These data show a significant relationship between ACPA status and levels and arthritis development. In contrast, no significant association was observed between arthritis development and the presence of SE, IgM-RF status or IgM-RF levels.

Arthritis development is associated with IgM-RF in the presence of ACPA

Next, the contribution of IgM-RF, the SE and autoantibody levels in the presence of ACPA was determined, again using Cox regression analyses (table 3).

Table 3

Arthritis development is associated with IgM-RF in the presence of ACPA

The hazard ratios were calculated with the hazard for ACPAnegative patients as reference. The hazard ratio of ACPA positivity significantly increased with the concomitant presence of IgM-RF (table 3, model 1).To quantify this effect, we compared the risk of arthritis development in ACPA-positive, IgM-RF-positive patients with the risk of arthritis development in ACPA-positive but IgM-RF-negative patients, resulting in a hazard ratio of 3.0 (p = 0.01). IgM-RF levels do not contribute to the risk for arthritis development in the presence of both ACPA and IgM-RF (HR = 1.0; 95% CI 0.6 to 1.4, p = 0.8). Furthermore, when the SE instead of IgM-RF was added to the model, the hazard ratio did not change (table 3, model 2). Gender and age had no influence on the hazard ratios. Figure 1 shows the percentage of patients developing arthritis in the three autoantibody groups (ACPA negative, ACPA positive, ACPA and IgM-RF positive). Figure 2 depicts the corresponding Kaplan–Meier survival curves. These results show that ACPA determines arthritis development in patients with arthralgia and that IgM-RF or high ACPA levels increase this risk. Arthralgia duration before inclusion was not associated with arthritis development, nor did it influence any of the results from the univariate and multivariate analyses.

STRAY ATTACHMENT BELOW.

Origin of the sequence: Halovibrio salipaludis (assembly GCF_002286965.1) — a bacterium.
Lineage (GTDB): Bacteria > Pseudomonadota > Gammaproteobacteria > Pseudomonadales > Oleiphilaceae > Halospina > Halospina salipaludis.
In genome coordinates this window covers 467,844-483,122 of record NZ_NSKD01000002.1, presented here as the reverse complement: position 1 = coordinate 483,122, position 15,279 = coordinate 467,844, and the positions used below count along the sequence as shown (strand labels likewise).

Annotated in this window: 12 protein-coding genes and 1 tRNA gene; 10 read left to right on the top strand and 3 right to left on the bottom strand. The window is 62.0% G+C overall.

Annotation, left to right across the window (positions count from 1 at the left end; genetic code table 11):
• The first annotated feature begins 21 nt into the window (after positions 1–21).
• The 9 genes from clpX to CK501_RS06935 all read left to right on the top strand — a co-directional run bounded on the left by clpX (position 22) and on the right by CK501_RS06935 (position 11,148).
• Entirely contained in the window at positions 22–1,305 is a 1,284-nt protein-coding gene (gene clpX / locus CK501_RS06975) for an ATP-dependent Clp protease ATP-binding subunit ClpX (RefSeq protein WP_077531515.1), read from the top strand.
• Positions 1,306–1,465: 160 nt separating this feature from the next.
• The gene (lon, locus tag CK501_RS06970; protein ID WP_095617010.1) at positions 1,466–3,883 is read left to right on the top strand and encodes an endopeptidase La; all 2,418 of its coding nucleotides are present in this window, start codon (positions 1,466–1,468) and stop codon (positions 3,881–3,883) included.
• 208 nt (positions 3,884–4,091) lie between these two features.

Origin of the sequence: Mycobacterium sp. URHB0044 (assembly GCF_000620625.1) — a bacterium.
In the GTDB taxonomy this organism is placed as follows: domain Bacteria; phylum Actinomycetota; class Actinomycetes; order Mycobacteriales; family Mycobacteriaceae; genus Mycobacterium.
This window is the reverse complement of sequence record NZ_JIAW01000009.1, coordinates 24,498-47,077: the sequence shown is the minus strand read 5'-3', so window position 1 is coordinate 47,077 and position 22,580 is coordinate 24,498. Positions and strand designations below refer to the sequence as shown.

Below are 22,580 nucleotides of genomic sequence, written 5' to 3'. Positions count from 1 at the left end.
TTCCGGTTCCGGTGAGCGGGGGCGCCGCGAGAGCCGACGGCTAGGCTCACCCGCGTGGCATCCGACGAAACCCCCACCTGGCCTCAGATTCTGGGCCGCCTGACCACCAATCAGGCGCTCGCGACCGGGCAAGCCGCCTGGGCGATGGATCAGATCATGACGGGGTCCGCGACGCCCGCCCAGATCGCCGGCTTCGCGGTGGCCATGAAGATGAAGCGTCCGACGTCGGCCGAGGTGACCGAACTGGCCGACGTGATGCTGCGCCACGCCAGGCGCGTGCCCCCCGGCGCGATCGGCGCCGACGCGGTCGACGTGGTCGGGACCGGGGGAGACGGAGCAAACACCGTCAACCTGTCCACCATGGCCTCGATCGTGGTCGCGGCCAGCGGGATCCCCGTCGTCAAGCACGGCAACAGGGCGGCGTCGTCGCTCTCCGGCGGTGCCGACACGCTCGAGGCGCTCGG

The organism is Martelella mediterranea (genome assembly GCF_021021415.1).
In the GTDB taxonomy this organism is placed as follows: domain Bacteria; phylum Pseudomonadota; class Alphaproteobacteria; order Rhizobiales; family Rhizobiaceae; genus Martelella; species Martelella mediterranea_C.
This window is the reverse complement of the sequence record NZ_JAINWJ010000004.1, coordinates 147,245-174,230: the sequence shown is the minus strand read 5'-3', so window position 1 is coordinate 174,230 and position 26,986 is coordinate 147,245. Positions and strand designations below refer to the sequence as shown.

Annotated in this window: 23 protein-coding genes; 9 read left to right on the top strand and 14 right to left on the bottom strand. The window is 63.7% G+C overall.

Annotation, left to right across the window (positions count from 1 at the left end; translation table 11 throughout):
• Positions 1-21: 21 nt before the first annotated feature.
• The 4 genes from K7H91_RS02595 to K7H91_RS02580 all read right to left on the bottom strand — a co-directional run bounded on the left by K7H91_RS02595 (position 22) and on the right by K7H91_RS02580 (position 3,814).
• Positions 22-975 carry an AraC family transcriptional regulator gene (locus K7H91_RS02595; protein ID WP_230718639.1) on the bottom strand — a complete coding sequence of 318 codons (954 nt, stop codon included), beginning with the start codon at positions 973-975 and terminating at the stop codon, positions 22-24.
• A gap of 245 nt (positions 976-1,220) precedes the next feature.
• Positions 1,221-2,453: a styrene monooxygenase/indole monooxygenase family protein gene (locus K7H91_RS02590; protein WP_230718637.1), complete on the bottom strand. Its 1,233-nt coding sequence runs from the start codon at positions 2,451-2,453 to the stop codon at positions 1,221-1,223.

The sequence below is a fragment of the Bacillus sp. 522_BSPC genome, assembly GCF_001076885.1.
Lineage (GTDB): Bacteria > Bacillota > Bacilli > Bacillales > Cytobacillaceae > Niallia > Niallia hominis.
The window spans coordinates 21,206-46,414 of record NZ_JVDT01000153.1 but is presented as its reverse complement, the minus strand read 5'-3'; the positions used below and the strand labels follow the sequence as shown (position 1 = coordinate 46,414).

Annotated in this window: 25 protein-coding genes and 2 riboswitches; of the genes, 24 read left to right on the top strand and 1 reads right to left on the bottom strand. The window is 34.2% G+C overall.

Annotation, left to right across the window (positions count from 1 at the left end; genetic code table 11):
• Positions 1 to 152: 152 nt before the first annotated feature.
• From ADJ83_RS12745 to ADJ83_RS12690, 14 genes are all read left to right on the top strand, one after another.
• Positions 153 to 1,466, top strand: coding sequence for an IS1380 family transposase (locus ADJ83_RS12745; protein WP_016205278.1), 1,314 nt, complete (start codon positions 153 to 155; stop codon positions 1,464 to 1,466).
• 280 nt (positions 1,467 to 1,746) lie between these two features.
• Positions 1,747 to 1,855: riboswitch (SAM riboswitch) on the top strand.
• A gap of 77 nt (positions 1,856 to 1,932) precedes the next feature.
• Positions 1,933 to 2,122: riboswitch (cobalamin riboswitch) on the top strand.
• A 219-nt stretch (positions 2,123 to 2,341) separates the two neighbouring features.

Figure 1

Arthritis development in patients with arthralgia. Percentage of IgM rheumatoid factor (IgM-RF)-positive, anti-citrullinated protein antibodies (ACPA) negative (left bar); ACPA positive, IgM-RF negative (middle bar) and ACPA and IgM-RF positive (right bar) patients with arthralgia who developed arthritis after a median follow-up of 28 (IQR 19–39) months.

Figure 2